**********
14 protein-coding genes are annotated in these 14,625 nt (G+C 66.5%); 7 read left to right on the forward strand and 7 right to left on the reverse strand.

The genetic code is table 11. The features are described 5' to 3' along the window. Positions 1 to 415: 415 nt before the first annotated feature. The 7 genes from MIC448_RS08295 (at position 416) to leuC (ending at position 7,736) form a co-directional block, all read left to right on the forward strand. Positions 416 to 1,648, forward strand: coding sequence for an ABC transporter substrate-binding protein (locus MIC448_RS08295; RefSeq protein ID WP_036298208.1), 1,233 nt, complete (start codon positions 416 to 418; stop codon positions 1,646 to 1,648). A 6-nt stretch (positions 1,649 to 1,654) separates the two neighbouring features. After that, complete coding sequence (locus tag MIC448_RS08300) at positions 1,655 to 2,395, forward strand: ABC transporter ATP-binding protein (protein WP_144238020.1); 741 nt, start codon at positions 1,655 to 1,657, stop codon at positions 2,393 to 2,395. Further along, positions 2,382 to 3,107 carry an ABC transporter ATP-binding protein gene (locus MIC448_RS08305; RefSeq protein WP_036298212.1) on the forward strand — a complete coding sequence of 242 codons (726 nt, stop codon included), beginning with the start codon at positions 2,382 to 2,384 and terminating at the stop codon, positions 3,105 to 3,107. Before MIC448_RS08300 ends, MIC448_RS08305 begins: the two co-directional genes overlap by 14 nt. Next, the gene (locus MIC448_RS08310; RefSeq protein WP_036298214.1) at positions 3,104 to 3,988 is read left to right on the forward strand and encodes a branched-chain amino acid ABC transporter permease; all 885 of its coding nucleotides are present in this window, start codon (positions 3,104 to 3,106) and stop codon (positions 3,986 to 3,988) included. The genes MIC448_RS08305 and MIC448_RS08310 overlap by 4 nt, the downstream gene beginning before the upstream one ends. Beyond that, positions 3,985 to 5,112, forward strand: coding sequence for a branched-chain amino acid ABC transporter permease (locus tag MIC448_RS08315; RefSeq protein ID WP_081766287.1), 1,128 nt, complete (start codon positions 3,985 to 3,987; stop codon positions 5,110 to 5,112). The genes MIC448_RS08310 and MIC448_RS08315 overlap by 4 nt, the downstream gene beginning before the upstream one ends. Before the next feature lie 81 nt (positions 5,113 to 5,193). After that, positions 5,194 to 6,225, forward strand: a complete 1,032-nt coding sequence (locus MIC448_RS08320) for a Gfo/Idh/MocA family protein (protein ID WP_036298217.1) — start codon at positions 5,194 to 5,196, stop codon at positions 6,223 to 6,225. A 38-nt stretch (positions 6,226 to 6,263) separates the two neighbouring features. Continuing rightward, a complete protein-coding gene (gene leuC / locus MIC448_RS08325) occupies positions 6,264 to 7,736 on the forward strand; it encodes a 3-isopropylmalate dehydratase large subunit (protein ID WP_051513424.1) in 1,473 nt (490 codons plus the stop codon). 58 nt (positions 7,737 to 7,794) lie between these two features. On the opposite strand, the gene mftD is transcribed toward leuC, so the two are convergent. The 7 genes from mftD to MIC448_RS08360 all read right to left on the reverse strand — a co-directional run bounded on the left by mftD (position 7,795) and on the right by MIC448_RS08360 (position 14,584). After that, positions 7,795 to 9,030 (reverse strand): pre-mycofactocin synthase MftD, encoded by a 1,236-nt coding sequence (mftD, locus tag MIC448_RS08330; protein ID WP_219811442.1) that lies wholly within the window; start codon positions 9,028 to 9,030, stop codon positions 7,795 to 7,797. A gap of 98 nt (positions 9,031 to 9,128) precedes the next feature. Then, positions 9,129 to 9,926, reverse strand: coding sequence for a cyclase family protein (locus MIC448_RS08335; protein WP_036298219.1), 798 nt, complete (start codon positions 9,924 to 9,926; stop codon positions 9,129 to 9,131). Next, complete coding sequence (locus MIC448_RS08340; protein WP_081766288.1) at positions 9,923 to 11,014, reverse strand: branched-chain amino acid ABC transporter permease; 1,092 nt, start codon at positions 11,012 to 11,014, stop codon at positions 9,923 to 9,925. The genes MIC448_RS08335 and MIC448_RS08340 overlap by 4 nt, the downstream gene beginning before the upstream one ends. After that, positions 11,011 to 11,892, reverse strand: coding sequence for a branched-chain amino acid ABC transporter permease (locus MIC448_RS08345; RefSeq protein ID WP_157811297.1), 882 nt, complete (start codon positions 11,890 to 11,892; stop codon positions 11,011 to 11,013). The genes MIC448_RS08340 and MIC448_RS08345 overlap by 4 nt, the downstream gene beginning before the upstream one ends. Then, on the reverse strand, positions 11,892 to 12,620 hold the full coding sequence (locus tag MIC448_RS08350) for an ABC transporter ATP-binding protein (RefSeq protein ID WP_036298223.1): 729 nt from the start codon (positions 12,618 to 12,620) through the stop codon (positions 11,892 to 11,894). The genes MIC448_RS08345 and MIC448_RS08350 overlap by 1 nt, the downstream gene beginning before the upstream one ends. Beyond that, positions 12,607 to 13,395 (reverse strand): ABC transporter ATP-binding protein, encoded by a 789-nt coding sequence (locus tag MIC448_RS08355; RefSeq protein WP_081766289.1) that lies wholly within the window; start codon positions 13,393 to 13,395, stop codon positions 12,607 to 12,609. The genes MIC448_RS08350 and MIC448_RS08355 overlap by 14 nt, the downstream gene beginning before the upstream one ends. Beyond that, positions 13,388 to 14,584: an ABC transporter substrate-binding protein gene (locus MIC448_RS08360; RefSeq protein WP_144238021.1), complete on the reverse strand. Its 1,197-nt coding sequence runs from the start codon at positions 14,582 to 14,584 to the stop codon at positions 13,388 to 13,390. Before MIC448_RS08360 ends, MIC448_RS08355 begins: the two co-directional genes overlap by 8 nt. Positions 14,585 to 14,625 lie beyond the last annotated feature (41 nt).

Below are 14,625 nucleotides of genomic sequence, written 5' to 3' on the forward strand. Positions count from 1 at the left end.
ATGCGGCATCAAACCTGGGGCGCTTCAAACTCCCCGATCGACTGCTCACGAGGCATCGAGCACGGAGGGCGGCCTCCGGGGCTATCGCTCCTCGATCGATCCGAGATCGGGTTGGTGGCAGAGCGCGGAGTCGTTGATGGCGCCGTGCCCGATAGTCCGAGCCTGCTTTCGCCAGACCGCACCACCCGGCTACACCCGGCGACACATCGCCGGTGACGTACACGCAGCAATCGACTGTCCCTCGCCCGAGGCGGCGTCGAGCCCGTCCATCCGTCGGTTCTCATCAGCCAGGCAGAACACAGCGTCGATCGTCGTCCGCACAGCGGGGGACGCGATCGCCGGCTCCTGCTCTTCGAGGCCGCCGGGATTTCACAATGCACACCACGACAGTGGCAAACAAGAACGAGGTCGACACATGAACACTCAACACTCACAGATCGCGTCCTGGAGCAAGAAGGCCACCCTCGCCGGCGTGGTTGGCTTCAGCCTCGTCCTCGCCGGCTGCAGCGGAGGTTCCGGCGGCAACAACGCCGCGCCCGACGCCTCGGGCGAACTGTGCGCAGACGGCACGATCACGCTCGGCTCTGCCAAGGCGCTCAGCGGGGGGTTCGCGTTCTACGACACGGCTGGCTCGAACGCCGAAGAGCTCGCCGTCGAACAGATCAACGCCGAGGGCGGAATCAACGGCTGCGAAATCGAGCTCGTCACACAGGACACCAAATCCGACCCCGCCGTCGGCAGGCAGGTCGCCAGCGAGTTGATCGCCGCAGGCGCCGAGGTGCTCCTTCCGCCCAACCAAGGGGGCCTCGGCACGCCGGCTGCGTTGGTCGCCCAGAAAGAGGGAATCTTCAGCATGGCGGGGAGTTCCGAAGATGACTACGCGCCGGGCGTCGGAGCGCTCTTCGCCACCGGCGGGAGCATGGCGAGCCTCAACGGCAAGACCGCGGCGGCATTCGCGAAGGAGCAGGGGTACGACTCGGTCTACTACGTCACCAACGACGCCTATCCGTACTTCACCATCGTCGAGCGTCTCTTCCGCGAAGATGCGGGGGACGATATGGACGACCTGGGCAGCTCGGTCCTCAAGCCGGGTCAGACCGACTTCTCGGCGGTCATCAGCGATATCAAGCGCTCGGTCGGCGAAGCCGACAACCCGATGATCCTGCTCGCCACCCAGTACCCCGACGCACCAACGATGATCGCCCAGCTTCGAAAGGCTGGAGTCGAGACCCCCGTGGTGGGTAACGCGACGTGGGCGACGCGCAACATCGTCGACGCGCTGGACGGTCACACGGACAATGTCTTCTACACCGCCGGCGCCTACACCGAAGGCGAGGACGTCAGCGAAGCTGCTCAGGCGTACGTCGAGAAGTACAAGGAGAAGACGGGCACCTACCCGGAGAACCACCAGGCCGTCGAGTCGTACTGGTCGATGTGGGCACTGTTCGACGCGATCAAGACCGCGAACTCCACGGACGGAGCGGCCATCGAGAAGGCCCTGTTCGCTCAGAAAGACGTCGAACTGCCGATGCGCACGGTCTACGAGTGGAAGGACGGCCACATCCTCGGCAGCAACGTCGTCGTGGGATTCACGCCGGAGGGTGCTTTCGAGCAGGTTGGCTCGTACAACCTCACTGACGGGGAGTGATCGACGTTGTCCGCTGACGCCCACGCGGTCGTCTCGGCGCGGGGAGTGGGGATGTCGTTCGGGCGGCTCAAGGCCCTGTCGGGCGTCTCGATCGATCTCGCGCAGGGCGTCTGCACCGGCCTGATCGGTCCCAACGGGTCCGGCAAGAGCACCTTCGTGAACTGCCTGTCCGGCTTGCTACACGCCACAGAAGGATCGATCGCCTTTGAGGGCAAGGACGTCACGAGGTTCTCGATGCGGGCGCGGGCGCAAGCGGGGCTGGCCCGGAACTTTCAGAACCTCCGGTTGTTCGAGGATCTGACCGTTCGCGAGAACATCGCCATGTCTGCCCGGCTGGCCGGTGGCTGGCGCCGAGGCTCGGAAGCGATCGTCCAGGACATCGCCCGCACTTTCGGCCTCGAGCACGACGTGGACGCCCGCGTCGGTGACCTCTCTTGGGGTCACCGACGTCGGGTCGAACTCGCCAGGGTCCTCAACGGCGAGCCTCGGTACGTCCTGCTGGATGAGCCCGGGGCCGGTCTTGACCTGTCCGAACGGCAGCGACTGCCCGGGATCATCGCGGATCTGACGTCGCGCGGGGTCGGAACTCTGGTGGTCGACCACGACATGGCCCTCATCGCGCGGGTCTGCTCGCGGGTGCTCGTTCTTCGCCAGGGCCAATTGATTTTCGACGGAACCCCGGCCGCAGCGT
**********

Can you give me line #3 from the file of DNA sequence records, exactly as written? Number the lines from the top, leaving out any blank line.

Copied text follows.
Below are 14,625 nucleotides of genomic sequence, written 5' to 3' on the forward strand. Positions count from 1 at the left end.